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Norfolk County Council fined £60,000 for leaving sensitive files about children in cabinet sent to shop

Norfolk County Council said it accepted the £60,000 fine. Photo: Steve Adams

Norfolk County Council said it accepted the £60,000 fine. Photo: Steve Adams

Archant

Norfolk County Council has been fined £60,000 for leaving files that included sensitive information about children in a cabinet sent to a second hand shop.

The breach came to light after the social work files, with information about seven children in, were discovered by a shopper in a cabinet they had bought from the shop in April 2014.

The shopper then alerted the council.

The council had got rid of the filing cabinet, which had been used by the children’s services department, in an office move.

The Information Commissioner’s Office (ICO), which fined the council, said the local authority had not kept a record of how many pieces of furniture were disposed of and where they were delivered to.

MORE: Norfolk County Council sells filing cabinet with confidential information inside

Steve Eckersley, head of enforcement at the ICO, said: “For no good reason Norfolk County Council appears to have overlooked the need to ensure it had robust measures in place to protect this information.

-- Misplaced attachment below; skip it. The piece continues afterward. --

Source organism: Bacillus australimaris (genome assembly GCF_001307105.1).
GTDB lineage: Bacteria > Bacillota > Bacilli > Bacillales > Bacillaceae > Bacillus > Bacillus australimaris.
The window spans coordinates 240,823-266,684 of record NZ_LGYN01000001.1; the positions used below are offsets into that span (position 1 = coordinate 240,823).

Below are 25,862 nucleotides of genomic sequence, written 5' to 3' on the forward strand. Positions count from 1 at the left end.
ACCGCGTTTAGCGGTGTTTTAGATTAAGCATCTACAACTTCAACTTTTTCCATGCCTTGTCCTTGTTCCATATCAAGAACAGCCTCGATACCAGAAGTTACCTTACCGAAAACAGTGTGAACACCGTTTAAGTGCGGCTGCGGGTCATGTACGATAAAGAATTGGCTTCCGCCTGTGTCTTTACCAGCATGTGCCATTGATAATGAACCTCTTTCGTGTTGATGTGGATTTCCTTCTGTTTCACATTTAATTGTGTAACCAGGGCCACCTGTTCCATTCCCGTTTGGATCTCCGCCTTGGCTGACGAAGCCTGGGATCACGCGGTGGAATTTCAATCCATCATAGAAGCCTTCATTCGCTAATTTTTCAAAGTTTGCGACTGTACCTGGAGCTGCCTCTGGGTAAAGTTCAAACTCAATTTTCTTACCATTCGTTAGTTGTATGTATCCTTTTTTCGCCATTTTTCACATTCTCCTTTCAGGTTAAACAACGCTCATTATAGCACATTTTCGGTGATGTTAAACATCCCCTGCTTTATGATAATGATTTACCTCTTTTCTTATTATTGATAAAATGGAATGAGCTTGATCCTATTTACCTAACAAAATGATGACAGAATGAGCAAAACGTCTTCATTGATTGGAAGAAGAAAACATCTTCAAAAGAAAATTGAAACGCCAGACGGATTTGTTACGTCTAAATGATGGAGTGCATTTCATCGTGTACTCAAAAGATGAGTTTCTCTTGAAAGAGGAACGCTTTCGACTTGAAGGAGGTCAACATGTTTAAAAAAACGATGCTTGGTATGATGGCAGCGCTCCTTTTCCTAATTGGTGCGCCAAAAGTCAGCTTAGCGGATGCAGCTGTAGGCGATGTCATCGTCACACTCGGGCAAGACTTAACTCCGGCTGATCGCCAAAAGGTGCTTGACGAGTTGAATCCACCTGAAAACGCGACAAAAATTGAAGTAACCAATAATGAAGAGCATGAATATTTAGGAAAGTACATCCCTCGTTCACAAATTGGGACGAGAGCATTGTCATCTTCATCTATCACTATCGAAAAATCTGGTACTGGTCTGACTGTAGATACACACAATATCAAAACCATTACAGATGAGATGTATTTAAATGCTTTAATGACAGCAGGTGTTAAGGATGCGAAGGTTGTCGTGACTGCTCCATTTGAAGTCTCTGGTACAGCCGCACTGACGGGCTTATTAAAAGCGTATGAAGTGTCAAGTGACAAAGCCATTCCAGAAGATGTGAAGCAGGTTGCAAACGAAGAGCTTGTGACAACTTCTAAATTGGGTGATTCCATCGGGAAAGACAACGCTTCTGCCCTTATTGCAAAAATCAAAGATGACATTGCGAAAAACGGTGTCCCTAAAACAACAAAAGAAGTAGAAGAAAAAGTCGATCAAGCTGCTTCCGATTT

“The council had disposed of some furniture as part of an office move but had failed to ensure that the cabinets were empty before disposal.

“Councils have a duty to look after any personal information they hold, all the more so when highly sensitive information is concerned – in particular about adults and children in vulnerable circumstances.”

Simon George, executive director for finance and commercial services at the council, said they had “robust” data protection procedures and had “tightened practice” after the blunder.

“We are very sorry that our practice fell short on this occasion,” Mr George said. “We accept the ruling and the fine.

“There is no evidence that this information has been misused in any way and we are grateful to the member of public that quickly brought this to our attention.

“We voluntarily reported ourselves to the Information Commissioner and we undertook a careful review to ensure that we could learn from what happened.”

He added: “We handle a huge amount of personal data every day and incidents such as this are rare but we will continue to monitor and review practice to ensure that the personal data we hold is kept safe.”

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